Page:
Obamacare - Off to the U.S. Supreme Court, Again?
Yesterday, three federal appellate court judges heard oral arguments on the constitutionality of Obamacare – again. (here)
A bit of history is probably needed. The Affordable Care Act, or Obamacare, passed along strict party lines and was signed into law by President Obama in 2010. The law was based on an individual mandate, where the government forced every adult American to buy health insurance or pay a penalty.
From the start, the law was very unpopular with Americans and multiple lawsuits were filed. NFIB v Sebelius ultimately made it all the way to the U.S. Supreme Court. In a contorted decision, Chief Justice Roberts sided with the four liberal judges and ruled the penalty for not owning health insurance was actually a “tax.” Congress does indeed have the ability to tax Americans, so therefore the ACA was constitutional.
In 2014, the Supreme Court ruled in King v Burwell that the federal health insurance exchange under the ACA was legal, even though the language of the law clearly says that taxpayer subsidies can only be given out in STATE exchanges.
Fast forward to 2017 when Republicans controlled the U.S. House, the Senate and the White House, but were unable to pass health reform legislation. Congress did pass tax reform in 2017 which zeroed out the individual mandate “tax.”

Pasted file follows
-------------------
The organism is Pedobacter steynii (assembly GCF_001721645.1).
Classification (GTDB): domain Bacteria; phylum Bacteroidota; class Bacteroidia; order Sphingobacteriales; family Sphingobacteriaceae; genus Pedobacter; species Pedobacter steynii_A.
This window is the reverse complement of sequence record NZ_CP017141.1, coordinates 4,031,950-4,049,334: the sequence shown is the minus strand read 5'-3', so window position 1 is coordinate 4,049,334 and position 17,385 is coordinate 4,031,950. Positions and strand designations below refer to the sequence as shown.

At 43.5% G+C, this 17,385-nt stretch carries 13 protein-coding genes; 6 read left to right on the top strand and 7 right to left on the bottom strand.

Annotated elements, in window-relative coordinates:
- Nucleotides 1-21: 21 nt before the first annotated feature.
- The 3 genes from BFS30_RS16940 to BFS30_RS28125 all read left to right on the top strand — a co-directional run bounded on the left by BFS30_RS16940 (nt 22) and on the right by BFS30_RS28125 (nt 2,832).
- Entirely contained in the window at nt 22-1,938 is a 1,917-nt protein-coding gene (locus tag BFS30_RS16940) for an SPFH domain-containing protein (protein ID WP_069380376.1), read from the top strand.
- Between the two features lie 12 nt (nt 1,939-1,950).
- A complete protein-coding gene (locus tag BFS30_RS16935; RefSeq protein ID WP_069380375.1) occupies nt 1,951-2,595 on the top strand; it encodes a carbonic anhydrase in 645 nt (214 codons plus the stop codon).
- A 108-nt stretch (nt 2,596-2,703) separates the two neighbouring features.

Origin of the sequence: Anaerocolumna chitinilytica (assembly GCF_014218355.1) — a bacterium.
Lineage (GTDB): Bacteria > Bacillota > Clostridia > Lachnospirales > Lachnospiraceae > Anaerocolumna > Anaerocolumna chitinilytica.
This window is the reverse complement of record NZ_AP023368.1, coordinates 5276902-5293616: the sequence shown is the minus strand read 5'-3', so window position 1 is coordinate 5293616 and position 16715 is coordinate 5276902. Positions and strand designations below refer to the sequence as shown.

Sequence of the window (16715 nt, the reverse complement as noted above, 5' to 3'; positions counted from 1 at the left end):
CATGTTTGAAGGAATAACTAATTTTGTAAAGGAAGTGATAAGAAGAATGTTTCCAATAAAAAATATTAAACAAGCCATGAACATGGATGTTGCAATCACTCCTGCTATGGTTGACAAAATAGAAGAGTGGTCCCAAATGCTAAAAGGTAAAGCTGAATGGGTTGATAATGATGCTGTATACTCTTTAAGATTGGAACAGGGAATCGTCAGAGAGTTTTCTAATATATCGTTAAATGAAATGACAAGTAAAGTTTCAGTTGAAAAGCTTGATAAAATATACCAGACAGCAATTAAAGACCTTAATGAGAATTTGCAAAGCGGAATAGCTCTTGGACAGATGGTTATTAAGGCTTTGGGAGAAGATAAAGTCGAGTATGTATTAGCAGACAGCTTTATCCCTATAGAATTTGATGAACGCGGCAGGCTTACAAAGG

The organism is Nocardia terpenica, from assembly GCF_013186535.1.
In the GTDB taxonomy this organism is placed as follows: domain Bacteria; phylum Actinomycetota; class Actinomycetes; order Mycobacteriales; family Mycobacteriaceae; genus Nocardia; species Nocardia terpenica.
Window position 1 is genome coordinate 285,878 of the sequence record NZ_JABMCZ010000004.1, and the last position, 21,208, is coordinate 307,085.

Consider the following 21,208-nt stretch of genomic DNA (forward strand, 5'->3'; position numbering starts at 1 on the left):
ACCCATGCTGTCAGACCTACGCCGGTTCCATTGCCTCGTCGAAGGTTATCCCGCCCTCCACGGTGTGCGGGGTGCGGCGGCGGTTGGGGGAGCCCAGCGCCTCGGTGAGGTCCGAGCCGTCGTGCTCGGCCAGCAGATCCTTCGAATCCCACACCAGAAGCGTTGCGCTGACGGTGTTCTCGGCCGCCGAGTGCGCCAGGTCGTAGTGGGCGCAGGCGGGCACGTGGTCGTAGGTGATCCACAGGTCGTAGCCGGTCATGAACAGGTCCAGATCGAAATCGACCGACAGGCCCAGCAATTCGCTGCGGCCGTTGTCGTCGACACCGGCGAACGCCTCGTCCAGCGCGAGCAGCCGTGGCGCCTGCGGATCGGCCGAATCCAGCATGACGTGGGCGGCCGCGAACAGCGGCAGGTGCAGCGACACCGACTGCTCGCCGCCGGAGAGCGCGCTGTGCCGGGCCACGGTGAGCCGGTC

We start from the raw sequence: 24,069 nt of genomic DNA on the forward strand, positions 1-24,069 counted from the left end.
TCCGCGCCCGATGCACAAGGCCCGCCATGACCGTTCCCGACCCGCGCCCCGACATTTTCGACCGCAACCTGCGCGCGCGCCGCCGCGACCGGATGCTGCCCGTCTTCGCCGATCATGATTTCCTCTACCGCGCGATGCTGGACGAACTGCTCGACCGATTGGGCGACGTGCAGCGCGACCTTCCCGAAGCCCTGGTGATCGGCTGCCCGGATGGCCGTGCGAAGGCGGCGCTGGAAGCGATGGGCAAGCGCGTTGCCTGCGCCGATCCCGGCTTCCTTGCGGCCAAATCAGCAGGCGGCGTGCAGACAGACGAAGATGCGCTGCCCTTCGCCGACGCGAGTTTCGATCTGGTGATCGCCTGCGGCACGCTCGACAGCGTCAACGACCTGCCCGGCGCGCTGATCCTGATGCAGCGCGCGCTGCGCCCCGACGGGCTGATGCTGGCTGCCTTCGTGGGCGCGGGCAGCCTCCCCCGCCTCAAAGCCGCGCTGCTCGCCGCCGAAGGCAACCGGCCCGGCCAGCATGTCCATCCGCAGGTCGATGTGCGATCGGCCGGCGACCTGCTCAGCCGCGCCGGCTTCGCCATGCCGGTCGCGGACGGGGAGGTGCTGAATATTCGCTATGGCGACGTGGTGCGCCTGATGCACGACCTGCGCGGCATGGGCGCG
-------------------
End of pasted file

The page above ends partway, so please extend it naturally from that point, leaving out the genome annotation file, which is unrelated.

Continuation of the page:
Republican governors and attorneys general then sued the federal government contending that without the penalty or tax, the individual mandate was essentially unconstitutional. The authors of Obamacare did not write a severability clause into the law, so if the individual mandate no longer existed, then the entire ACA was unconstitutional. A federal judge recently ruled that the entire law was indeed unconstitutional, which led to Democratic attorneys general and the Democratic-controlled U.S. House appealing that decision.
It is not clear when the appellate court will hand down its decision, but either way, it will undoubtedly be appealed up to the U.S. Supreme Court.
Pundits are already decrying the “fact” that 20 million people will lose their health insurance and be forced to go uninsured if Obamacare is found to be unconstitutional. But what about the millions of Americans who lost their health insurance when the ACA passed? Remember the famous line – “if you like your current health insurance, you can keep it.” Twenty million people may lose their current health insurance, but there are alternative plans available to them.
Likewise, supporters of the ACA claim that 133 million people with pre-existing conditions will not be able to obtain health insurance. It really all depends on how “pre-existing condition” is defined. The overwhelming majority of these people have health problems that would not preclude them from obtaining health insurance. For those people who do have high-cost health problems, there are alternatives such as high-risk pools and reinsurance that can accommodate their health insurance needs.
Bottom line, Obamacare has not come close to reaching the goals its supporters promised the American public. When the ACA passed, 50 million Americans were uninsured. Instead of providing universal health insurance coverage like promised, the law has only reached 40 percent of that goal. Likewise, health care costs have sky-rocketed in spite of the promise that the law would bend the ever-rising cost curve down.
It is beyond time for the ACA to go. Congress then needs to be prepared to pass meaningful health care reform that puts patients back in charge, rather than the government. (here)